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Allegations of misconduct in a number of Australia’s parliaments have drawn attention to the adequacy of existing frameworks intended to regulate the conduct of those who work in this environment—including members of parliament and their staff, ministers and their staff, and parliamentary support staff. Members of the federal Parliament are not currently subject to a code of conduct, while various codes do apply to ministers, ministerial staff and parliamentary support staff. This contrasts with Australian state and territory parliaments, which all have codes of conduct, and with national parliaments overseas such as the United Kingdom, Canada and New Zealand, which also have codes in place.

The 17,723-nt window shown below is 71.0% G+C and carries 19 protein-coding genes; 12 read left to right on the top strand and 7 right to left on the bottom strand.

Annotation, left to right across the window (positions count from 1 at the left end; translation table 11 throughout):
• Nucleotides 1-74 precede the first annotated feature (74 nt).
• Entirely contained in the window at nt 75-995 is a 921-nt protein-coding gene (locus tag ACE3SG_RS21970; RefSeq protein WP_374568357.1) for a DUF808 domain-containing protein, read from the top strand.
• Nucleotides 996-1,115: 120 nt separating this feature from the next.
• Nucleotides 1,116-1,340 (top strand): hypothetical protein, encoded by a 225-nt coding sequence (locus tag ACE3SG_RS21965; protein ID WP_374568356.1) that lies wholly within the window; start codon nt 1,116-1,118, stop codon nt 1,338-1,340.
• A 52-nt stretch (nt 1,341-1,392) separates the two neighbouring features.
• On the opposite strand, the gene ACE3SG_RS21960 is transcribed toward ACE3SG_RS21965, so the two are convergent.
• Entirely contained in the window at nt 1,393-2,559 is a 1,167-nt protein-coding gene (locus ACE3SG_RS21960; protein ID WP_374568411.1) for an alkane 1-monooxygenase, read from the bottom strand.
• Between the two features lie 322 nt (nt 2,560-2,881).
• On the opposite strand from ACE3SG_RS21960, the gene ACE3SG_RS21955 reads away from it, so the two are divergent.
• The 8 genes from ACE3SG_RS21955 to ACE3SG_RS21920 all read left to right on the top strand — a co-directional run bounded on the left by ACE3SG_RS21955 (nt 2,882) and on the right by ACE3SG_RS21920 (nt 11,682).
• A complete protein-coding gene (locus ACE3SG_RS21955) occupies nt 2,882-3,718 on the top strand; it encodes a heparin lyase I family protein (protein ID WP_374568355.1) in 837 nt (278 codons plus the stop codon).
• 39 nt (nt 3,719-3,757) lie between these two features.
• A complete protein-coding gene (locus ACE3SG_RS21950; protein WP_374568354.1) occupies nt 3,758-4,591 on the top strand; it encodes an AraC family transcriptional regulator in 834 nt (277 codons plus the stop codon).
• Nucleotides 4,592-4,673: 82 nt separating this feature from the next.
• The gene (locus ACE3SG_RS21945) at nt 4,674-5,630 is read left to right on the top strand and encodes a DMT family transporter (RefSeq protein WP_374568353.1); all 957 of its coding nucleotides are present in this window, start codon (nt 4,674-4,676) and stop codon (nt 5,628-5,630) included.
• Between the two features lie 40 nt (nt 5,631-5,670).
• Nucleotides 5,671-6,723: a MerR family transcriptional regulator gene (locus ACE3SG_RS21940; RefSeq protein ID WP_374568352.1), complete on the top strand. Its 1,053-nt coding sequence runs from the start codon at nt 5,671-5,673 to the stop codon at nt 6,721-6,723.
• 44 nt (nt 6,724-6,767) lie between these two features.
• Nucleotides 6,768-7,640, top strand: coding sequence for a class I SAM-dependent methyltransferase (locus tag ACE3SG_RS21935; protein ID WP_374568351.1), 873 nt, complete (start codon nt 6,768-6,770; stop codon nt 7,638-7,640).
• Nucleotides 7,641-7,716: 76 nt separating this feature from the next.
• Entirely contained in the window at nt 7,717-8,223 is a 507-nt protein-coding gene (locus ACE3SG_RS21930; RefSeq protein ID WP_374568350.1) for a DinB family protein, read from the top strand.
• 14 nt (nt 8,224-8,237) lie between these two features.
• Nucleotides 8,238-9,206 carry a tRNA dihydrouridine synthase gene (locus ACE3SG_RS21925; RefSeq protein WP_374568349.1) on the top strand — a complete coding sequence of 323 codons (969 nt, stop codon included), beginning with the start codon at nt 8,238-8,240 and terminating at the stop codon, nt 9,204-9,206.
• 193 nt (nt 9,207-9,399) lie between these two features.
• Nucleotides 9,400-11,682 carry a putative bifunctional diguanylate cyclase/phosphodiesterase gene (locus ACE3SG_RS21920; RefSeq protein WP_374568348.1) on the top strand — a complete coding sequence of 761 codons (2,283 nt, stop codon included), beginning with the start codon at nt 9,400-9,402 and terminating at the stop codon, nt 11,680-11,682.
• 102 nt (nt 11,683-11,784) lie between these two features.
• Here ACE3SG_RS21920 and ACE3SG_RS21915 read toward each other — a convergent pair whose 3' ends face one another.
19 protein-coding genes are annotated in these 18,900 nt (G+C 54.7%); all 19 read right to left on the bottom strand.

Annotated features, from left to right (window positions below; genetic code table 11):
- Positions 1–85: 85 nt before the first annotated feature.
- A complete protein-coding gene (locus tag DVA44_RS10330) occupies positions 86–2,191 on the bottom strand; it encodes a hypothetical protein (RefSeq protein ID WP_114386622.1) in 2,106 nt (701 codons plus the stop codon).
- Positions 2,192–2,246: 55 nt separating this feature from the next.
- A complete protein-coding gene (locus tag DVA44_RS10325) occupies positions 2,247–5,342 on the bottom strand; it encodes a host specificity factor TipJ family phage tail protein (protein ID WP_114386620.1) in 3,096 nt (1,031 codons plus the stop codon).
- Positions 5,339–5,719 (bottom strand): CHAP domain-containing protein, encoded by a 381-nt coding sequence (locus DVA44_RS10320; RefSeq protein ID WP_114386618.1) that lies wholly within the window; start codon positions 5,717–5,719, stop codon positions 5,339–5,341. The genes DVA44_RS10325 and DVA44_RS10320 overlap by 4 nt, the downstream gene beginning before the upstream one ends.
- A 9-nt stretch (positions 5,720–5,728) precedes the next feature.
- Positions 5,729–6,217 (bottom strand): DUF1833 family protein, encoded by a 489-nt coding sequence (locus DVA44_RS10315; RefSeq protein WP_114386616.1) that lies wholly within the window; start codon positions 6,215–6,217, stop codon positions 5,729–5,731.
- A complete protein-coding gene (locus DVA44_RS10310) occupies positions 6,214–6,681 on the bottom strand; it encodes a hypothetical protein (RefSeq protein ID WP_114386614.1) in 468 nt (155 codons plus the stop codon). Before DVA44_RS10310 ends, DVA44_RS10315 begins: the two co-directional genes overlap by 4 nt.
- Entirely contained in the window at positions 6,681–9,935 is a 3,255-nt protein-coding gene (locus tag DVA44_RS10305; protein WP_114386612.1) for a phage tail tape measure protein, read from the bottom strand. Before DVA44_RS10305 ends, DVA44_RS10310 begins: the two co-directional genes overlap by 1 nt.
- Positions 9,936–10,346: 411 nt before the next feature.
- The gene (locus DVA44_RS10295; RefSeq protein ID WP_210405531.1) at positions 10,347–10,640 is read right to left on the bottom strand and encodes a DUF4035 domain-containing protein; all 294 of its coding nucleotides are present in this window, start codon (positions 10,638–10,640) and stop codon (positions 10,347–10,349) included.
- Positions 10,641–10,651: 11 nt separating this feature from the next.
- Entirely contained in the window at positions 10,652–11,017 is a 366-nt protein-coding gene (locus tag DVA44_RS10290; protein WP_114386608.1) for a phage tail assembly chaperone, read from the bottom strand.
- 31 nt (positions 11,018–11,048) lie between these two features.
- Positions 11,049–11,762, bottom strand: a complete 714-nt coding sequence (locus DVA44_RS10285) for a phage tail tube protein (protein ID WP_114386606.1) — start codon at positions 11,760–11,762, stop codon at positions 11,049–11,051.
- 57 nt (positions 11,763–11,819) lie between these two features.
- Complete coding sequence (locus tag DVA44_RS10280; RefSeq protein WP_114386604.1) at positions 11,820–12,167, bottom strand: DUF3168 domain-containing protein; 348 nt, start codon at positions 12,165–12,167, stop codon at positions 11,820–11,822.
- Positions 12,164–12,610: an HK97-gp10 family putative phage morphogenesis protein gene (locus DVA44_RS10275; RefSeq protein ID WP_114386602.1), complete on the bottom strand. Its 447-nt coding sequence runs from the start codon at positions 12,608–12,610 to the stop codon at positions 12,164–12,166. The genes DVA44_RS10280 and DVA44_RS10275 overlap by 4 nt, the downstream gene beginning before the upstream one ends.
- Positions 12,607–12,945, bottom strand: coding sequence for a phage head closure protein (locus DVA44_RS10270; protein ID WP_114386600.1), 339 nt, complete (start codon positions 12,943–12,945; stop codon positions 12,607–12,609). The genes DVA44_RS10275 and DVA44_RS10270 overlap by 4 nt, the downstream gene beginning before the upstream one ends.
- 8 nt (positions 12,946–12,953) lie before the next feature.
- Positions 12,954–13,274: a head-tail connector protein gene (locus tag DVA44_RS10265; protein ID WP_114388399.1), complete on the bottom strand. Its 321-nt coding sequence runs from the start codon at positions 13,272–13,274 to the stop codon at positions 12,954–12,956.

This paper outlines the variety of enforcement mechanisms these existing parliamentary codes of conduct exhibit, the findings of the reviews that have been conducted into the effectiveness of these arrangements in preventing bullying and harassment and discusses how these might inform debate about a response at the federal level.

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